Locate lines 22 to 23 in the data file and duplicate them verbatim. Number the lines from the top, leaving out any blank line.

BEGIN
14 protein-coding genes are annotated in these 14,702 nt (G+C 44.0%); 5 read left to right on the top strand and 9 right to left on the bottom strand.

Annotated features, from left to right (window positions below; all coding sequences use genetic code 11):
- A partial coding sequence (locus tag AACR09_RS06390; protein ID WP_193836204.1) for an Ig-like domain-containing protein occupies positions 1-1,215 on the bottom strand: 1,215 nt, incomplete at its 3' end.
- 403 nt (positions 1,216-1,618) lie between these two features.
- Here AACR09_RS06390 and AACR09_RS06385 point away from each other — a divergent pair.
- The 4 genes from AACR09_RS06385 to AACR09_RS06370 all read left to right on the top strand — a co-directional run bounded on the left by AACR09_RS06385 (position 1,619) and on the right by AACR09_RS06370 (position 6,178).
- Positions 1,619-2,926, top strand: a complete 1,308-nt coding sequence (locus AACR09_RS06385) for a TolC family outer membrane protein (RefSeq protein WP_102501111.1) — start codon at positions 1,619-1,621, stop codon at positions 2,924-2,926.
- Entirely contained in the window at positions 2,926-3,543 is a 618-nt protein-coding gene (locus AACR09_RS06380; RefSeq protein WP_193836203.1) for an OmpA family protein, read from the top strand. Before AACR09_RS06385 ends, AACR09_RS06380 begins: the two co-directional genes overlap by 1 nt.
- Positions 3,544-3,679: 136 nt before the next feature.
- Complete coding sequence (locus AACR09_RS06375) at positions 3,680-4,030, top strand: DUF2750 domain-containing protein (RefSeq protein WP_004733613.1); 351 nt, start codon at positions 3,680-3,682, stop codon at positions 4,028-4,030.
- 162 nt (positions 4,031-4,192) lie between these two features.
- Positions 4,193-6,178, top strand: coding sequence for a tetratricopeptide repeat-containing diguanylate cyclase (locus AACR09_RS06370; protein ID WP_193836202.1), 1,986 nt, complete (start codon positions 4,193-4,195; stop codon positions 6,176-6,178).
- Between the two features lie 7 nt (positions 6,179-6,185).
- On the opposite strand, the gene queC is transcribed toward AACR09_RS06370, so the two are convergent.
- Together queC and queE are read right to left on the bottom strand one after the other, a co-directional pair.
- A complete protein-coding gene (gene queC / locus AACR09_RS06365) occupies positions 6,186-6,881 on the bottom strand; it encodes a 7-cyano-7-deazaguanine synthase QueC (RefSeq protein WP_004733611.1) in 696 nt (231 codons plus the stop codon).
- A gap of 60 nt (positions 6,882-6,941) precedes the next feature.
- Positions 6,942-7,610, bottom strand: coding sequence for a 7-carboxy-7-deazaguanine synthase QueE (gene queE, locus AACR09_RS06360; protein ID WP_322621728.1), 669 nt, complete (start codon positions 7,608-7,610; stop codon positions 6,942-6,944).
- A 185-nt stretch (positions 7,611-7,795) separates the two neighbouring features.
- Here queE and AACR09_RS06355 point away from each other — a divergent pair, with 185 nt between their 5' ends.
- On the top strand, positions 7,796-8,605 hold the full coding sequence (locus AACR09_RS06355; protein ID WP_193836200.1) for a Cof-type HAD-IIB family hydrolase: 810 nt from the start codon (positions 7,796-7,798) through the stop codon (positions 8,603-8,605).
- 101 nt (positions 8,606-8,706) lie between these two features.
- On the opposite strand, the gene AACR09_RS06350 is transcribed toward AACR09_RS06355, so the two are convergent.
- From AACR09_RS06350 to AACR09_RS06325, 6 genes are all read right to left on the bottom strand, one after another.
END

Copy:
- 101 nt (positions 8,606-8,706) lie between these two features.
- On the opposite strand, the gene AACR09_RS06350 is transcribed toward AACR09_RS06355, so the two are convergent.